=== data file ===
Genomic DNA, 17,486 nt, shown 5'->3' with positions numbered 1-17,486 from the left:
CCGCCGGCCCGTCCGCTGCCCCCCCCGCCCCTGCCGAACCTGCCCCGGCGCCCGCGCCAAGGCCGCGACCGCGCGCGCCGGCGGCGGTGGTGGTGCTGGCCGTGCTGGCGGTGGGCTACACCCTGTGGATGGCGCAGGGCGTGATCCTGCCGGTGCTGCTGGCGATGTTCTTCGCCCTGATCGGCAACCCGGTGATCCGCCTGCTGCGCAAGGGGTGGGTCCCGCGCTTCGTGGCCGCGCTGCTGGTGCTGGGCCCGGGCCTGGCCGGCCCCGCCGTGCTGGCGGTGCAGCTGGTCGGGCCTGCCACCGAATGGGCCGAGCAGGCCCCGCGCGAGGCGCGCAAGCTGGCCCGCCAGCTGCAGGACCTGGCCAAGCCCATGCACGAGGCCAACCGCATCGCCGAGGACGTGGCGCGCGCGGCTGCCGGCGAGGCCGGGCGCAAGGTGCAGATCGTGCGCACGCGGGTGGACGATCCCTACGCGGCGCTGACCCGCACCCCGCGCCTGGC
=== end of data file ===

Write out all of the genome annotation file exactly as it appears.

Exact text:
Genomic DNA, 17,486 nt, shown 5'->3' with positions numbered 1-17,486 from the left:
CCGCCGGCCCGTCCGCTGCCCCCCCCGCCCCTGCCGAACCTGCCCCGGCGCCCGCGCCAAGGCCGCGACCGCGCGCGCCGGCGGCGGTGGTGGTGCTGGCCGTGCTGGCGGTGGGCTACACCCTGTGGATGGCGCAGGGCGTGATCCTGCCGGTGCTGCTGGCGATGTTCTTCGCCCTGATCGGCAACCCGGTGATCCGCCTGCTGCGCAAGGGGTGGGTCCCGCGCTTCGTGGCCGCGCTGCTGGTGCTGGGCCCGGGCCTGGCCGGCCCCGCCGTGCTGGCGGTGCAGCTGGTCGGGCCTGCCACCGAATGGGCCGAGCAGGCCCCGCGCGAGGCGCGCAAGCTGGCCCGCCAGCTGCAGGACCTGGCCAAGCCCATGCACGAGGCCAACCGCATCGCCGAGGACGTGGCGCGCGCGGCTGCCGGCGAGGCCGGGCGCAAGGTGCAGATCGTGCGCACGCGGGTGGACGATCCCTACGCGGCGCTGACCCGCACCCCGCGCCTGGC